Getting Your Baby Back to Sleep During The Night (Guest Post)

Is your Baby Not Sleeping? Here are five practical tips for a good night's sleep.

How your baby sleeps through the night is something of a lottery. While some babies quickly slip into a routine, others can struggle to adjust to the cycle of night and day. Most babies wake up at least once through the night for a feed, and they will gradually develop their own pattern of sleeping. There is no right or wrong approach to getting your baby to sleep every night, but there are a few methods you can use to help things along a little.

Get Your Baby Used to Day and Night Quickly

It is usually a good idea to get your baby into a day and night routine from the outset. Creating a relaxing environment at night will foster an environment conducive to sleep, and you can do this by keeping the lights low, changing the tone of your voice, removing any distractions and putting your baby down as soon as she has been changed and fed. It is also a good idea to choose a bedtime that suits your routine – and stick to it.

Choose the Right Place for Sleep

The NHS recommends that your baby should sleep in the same room as you for the first six months of her life. The room your baby sleeps in should be quiet and well ventilated, so consider switching rooms to give your baby the best sleeping environment possible. Try putting your baby down to sleep in a basket or cot (whatever works best for you both) just before she nods off, as this will get her used to falling asleep on her own. A lot of newborns will fall asleep in the arms of their parent during the last feed of the day, and there is nothing wrong with this at first. However, you probably don't want your baby to rely on this personal contact in the long run.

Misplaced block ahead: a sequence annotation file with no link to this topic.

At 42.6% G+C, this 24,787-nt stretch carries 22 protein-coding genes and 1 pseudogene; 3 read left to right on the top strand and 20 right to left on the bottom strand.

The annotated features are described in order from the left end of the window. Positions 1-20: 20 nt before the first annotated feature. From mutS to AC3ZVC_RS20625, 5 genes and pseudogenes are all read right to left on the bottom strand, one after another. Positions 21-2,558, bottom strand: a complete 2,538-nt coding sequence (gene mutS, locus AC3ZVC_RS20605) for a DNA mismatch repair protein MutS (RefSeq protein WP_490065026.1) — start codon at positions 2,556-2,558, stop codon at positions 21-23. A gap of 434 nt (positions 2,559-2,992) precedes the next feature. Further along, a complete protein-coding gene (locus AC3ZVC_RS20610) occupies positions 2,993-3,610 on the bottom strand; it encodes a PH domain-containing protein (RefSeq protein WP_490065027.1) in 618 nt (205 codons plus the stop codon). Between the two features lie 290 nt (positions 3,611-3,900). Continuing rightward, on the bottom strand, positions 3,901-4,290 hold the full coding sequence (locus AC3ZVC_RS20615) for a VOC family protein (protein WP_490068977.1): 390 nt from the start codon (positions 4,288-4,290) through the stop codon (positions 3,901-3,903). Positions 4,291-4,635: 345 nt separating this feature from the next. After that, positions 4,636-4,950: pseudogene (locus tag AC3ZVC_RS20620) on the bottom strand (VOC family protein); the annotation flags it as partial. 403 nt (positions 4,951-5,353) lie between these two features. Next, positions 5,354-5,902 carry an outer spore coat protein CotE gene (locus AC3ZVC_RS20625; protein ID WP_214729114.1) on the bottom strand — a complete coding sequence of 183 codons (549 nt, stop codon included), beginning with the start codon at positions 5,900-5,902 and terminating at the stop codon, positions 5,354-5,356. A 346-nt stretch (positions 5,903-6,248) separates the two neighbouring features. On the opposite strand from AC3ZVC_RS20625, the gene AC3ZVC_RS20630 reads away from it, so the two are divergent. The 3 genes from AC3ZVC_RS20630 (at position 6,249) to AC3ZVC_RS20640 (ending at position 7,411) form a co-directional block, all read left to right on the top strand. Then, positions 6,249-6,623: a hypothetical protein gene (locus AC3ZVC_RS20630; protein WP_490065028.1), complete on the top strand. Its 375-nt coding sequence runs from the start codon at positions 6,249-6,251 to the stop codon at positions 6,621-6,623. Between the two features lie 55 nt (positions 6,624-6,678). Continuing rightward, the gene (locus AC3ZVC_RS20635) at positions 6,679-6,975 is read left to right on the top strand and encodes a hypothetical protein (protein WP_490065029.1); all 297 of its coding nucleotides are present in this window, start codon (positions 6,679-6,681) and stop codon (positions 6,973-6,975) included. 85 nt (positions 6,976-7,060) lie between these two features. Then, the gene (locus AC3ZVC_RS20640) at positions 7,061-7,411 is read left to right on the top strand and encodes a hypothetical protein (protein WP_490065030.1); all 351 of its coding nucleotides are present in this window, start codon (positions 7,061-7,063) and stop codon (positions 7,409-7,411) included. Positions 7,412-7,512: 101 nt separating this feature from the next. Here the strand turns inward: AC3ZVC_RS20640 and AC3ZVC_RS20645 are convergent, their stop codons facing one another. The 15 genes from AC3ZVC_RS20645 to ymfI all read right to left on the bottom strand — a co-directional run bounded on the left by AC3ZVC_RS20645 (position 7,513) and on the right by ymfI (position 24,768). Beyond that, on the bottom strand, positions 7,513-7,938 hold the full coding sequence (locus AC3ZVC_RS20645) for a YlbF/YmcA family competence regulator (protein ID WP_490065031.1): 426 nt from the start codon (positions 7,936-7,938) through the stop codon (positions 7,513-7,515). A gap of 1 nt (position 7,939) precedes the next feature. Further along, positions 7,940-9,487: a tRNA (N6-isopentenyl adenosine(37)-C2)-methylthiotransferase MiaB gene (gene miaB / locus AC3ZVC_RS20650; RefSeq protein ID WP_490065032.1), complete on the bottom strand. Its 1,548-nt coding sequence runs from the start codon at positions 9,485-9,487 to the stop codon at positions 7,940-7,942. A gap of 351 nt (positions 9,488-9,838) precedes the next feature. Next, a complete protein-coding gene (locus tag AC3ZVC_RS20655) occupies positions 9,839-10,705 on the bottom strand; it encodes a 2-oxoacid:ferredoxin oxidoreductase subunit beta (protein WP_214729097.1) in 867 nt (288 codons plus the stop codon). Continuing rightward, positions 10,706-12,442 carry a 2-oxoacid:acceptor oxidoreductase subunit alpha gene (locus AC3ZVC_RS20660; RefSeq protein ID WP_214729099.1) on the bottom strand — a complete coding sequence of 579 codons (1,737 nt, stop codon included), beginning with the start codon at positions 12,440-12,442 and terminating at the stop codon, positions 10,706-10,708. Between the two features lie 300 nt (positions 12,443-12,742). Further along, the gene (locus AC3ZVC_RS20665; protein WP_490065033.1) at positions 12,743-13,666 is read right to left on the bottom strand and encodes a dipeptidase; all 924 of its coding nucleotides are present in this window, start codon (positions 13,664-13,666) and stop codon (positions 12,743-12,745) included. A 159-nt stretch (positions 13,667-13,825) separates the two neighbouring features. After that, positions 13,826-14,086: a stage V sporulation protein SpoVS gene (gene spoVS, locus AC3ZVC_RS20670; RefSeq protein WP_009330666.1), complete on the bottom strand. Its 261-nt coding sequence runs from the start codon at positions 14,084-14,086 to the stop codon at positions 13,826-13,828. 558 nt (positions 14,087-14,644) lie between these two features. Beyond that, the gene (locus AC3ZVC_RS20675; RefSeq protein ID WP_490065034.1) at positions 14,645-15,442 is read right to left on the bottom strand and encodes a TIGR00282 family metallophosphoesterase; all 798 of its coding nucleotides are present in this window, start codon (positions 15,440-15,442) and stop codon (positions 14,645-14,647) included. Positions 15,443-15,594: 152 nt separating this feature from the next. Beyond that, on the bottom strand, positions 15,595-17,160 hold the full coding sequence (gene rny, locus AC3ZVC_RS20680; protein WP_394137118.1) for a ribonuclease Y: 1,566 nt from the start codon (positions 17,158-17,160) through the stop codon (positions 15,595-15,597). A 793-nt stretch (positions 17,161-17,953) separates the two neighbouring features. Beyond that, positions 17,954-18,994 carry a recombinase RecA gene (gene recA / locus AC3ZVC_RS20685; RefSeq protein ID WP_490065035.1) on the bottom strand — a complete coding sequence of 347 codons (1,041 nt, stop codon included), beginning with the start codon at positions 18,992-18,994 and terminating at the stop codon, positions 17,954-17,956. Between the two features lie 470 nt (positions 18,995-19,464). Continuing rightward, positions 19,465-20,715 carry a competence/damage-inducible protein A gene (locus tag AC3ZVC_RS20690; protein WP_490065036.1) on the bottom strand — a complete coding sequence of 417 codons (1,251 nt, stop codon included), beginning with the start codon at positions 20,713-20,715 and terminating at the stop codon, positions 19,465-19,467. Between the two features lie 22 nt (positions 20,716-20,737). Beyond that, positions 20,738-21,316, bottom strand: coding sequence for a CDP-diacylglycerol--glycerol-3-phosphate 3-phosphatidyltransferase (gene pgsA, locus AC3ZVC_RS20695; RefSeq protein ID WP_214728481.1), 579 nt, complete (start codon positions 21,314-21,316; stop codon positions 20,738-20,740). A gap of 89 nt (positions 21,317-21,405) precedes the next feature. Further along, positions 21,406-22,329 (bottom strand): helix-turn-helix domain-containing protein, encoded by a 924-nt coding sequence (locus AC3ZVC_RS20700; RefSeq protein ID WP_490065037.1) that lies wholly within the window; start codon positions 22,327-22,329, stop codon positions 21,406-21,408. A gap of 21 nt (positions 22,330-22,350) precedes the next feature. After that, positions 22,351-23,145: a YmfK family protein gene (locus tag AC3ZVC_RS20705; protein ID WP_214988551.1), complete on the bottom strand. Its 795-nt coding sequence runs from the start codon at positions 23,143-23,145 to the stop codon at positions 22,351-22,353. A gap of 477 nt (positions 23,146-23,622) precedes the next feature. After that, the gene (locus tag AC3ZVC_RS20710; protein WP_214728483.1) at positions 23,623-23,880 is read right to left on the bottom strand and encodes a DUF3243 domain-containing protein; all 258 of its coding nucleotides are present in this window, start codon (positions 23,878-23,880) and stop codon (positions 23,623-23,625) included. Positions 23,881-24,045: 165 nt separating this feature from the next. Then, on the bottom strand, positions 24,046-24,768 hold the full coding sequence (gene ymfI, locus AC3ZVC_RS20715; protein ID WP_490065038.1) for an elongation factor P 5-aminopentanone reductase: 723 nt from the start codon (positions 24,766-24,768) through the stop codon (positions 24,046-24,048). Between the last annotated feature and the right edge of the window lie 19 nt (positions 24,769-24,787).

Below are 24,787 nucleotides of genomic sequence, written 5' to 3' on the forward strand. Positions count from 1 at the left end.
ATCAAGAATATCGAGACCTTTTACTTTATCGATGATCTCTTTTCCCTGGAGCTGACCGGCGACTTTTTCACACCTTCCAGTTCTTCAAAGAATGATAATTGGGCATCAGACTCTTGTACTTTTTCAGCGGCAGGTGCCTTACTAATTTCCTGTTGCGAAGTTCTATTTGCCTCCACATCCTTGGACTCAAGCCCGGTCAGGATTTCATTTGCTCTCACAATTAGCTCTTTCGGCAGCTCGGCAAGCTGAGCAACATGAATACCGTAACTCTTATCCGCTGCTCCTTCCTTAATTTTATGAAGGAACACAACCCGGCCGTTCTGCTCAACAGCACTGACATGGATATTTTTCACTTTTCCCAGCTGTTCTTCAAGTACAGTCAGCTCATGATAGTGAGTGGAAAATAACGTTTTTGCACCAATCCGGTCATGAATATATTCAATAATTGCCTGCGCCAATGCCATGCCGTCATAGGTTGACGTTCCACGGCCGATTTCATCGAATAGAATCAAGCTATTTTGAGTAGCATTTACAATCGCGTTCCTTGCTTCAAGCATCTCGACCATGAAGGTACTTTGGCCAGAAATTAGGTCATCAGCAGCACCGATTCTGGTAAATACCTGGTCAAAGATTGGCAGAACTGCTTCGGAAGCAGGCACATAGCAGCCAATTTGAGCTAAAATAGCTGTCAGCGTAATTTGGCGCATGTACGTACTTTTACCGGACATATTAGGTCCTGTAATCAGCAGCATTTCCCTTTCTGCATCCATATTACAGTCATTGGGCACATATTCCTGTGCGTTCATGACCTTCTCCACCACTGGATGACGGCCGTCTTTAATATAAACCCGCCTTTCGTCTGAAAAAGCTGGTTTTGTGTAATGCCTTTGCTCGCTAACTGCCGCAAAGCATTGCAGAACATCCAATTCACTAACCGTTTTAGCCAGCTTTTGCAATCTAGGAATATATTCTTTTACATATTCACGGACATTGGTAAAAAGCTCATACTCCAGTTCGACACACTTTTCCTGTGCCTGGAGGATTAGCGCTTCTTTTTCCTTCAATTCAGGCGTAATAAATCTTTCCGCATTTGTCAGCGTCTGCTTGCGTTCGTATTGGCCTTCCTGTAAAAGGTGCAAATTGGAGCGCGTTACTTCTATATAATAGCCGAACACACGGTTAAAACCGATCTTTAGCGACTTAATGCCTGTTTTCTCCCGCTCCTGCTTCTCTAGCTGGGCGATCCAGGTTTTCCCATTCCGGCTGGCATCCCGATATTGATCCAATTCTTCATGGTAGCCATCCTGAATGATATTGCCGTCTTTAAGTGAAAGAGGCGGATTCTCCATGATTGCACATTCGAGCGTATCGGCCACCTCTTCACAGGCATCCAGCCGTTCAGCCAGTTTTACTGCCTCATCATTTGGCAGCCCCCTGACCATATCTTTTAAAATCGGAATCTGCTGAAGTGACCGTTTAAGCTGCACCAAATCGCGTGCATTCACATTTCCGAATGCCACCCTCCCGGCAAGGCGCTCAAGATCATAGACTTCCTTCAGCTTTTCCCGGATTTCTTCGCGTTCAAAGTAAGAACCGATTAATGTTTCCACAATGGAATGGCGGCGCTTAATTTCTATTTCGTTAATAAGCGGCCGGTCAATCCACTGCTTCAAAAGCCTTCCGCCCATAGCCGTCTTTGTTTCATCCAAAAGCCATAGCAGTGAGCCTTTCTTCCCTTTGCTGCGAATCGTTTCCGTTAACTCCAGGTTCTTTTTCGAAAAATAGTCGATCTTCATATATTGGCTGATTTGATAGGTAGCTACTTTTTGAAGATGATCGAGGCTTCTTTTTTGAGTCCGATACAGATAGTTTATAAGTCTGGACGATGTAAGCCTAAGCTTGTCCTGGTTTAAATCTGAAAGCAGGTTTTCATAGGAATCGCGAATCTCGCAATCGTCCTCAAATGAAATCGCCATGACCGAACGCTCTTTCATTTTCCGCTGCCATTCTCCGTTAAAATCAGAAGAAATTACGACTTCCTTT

Establish a Bedtime Routine

Babies usually respond well to a flexible routine of feeding and sleeping, and the sooner you can start one, the sooner your baby's body clock will sync with day and night. Exactly what your routine looks like is something you will have to discover yourself, but it can include a bath, a fresh set of clothes, a last feed and maybe some soothing words from you or your partner. It is also a good idea to reduce stimuli to a minimum during the two or three hours before your baby's bedtime. You will need to ensure that the ambient temperature is just right, as babies are very sensitive to both hot and cold rooms – something that increases the chances of them waking unnecessarily through the night.

It is only natural to be wary of even the slightest murmur from your newborn baby during the night, but wherever possible, you should try to resist the temptation to check on her. In many cases, she will simply move around and go straight back to sleep. However, if she starts to cry, there is no escaping the fact that she probably needs feeding. Night feeds should be extremely quiet, no-nonsense affairs. Resist the urge to talk to your baby, and feed her with the minimum of fuss before burping her and putting her straight back down. However, first check that she doesn't need changing, as a soiled nappy could prevent her from settling straight away. It may be worth investing in some low-level lighting for night feeds, as it will help to keep your baby sleepy and relaxed.

Dealing with disturbed sleep can be tough during the first few weeks of parenthood, so try to share the burden with your partner, close friends and family. In some cases, relatively simple changes to your routine can work wonders – something you can ask a private midwife about at the local children's hospital. Remember, broken sleep is an inevitable part of parenthood, but there are ways to make things easier on both you and your baby.

This is a guest post.

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